The tail is likely to be of little value in identifying a Magnolia Warbler as second-year, as the individuals that have been caught in moult at MBO have replaced their tail prior to completing their wing moult.
After-hatch-year birds are recognizable by their uniformly dark wings; females have a somewhat paler overall plumage than females (more grayish than blackish), but wing and tail should be examined to be confident of sex in fall.
On after-hatch-year females, the primary coverts may be a slightly lighter shade of dark gray than the greater coverts, but they are uniform in wear, and the outer primary coverts are broad and rounded.
The rectrices are fairly broad until near the tip and generally somewhat rounded, although some after-hatch-year birds do show a bit of a point as in the example below; wing features are more reliable. The rectrices tend to be not quite as black as on males.
Hatch-year birds may show a contrast between primary coverts and greater coverts when perched, but more often the open wing and tail need to be examined to assess age and sex.
On hatch-year Magnolia Warblers, the primary coverts are a brownish-gray, uniform with the primaries, but contrasting with the noticeably darker and fresher greater coverts. Sex can often not be determined, but males tend to be somewhat darker, and in combination with "male-type" tails it is possible that a significant proportion can be correctly sexed.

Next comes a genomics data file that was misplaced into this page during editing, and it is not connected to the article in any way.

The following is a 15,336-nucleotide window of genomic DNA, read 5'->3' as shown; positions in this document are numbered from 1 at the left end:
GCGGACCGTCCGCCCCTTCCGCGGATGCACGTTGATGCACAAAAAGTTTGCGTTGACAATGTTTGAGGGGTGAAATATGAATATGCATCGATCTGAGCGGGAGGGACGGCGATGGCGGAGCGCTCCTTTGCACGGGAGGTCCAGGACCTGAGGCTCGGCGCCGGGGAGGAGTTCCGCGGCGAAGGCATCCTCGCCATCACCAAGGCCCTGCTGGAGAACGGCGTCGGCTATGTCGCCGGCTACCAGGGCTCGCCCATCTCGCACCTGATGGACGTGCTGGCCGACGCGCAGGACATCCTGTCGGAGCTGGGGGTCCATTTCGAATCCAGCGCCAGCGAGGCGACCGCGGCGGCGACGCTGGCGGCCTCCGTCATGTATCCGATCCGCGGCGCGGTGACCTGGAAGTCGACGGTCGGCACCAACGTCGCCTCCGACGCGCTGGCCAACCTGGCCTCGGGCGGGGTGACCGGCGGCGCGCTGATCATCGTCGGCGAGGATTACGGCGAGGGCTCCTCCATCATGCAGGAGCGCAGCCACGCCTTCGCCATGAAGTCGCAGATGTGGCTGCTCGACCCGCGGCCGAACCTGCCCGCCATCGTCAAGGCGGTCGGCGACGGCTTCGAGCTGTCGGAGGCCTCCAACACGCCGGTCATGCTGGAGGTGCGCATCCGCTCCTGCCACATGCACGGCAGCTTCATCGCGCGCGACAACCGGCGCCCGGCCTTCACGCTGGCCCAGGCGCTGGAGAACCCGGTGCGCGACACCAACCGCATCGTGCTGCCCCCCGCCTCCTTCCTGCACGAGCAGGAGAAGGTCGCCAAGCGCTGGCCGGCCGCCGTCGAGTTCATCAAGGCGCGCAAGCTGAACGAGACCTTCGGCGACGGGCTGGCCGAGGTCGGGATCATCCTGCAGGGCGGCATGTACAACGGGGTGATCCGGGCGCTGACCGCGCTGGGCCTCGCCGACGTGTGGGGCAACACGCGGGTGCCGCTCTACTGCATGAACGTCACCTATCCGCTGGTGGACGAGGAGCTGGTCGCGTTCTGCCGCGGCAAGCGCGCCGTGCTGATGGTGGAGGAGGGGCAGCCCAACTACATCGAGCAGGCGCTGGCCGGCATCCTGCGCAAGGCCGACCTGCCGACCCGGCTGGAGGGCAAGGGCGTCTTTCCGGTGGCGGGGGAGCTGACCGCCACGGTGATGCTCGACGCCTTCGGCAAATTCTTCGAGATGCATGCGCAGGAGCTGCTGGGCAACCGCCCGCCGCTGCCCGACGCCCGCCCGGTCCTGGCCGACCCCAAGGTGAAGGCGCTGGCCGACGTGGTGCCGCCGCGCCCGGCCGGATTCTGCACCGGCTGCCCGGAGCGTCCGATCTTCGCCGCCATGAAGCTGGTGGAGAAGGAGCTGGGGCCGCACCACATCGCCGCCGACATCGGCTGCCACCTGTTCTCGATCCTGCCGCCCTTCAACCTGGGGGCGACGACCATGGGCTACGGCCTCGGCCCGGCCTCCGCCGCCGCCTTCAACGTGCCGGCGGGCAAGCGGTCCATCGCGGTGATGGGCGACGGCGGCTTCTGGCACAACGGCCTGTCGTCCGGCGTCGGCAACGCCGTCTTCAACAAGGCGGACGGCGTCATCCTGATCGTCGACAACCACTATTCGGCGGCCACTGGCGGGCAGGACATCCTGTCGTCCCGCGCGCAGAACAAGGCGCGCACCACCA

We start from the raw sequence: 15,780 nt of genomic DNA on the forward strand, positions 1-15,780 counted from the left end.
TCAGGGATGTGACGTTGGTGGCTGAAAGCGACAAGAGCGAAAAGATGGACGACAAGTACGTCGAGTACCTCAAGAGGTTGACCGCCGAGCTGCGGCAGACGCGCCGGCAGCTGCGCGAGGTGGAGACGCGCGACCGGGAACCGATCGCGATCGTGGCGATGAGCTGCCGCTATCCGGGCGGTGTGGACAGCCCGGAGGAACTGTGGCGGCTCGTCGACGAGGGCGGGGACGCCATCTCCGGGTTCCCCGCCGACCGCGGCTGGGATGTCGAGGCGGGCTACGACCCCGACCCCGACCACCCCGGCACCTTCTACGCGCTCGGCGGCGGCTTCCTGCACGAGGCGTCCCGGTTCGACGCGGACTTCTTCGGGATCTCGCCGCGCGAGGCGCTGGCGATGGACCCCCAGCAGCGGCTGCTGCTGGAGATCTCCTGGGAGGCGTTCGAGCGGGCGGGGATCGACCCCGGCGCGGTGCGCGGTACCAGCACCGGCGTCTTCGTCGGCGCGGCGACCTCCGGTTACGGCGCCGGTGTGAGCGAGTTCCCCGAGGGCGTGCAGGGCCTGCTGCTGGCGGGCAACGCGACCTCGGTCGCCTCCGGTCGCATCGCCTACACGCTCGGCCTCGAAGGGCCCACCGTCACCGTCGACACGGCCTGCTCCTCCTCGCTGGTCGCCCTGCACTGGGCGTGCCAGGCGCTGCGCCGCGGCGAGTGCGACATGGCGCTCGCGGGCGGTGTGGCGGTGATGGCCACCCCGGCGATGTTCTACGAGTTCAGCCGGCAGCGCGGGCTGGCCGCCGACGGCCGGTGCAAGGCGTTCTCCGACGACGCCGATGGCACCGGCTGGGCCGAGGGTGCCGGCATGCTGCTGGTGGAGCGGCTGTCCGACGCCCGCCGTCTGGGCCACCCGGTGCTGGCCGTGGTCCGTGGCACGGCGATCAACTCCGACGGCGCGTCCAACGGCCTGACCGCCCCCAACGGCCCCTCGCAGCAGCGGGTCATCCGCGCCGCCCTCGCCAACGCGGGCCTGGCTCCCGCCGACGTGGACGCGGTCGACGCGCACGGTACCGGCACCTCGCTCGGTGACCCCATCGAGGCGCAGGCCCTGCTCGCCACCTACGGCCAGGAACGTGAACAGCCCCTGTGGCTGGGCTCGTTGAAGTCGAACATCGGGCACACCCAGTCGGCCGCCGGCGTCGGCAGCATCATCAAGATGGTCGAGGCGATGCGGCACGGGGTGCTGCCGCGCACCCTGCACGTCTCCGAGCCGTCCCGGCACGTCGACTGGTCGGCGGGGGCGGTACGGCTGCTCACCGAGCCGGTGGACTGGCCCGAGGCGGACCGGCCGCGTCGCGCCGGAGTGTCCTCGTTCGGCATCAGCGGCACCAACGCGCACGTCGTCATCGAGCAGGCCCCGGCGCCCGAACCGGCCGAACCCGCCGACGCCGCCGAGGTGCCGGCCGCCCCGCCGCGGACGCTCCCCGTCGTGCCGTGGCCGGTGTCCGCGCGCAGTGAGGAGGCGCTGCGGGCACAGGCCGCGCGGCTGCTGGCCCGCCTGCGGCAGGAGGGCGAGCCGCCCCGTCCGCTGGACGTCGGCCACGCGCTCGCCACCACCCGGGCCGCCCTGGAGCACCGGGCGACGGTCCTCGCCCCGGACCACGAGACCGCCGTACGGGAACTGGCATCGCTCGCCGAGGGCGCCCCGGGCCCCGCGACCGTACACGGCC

The tail may be particularly useful in separating hatch-year males and females. Hatch-year Magnolia Warblers tend to have relatively narrow rectrices that taper toward a point, but those with particularly dark rectrices and a white spot on r2 at least 2/3 the size of that on r3 are very likely to be males; with smaller white patches sex is questionable.
Hatch-year birds may show a contrast between primary coverts and greater coverts when perched, but more often the open wing and tail need to be examined to assess age and sex. Females tend to be paler overall than males, and typically have little or no streaking on the flanks.
On hatch-year Magnolia Warblers, the primary coverts are a brownish-gray, uniform with the primaries, but contrasting with the noticeably darker and fresher greater coverts. Sex can often not be determined, but females tend to be somewhat paler, and in combination with "female-type" tails it is possible that a significant proportion can be correctly sexed.
The tail may be particularly useful in separating hatch-year males and females. Hatch-year Magnolia Warblers tend to have relatively narrow rectrices that taper toward a point, but those with very small spots on r3 and r2 (as in the photo below) or entirely lacking white on r2 (as in the second photo) are almost certainly females. Note too that even on the outer rectrices the white spots are much smaller than on the hatch-year males shown above, and that the rectrices tend to be grayish rather than blackish. However, some hatch-year Magnolia Warblers have tails with intermediate characteristics and are not reliably sexed.
© 2002- The Migration Research Foundation Inc.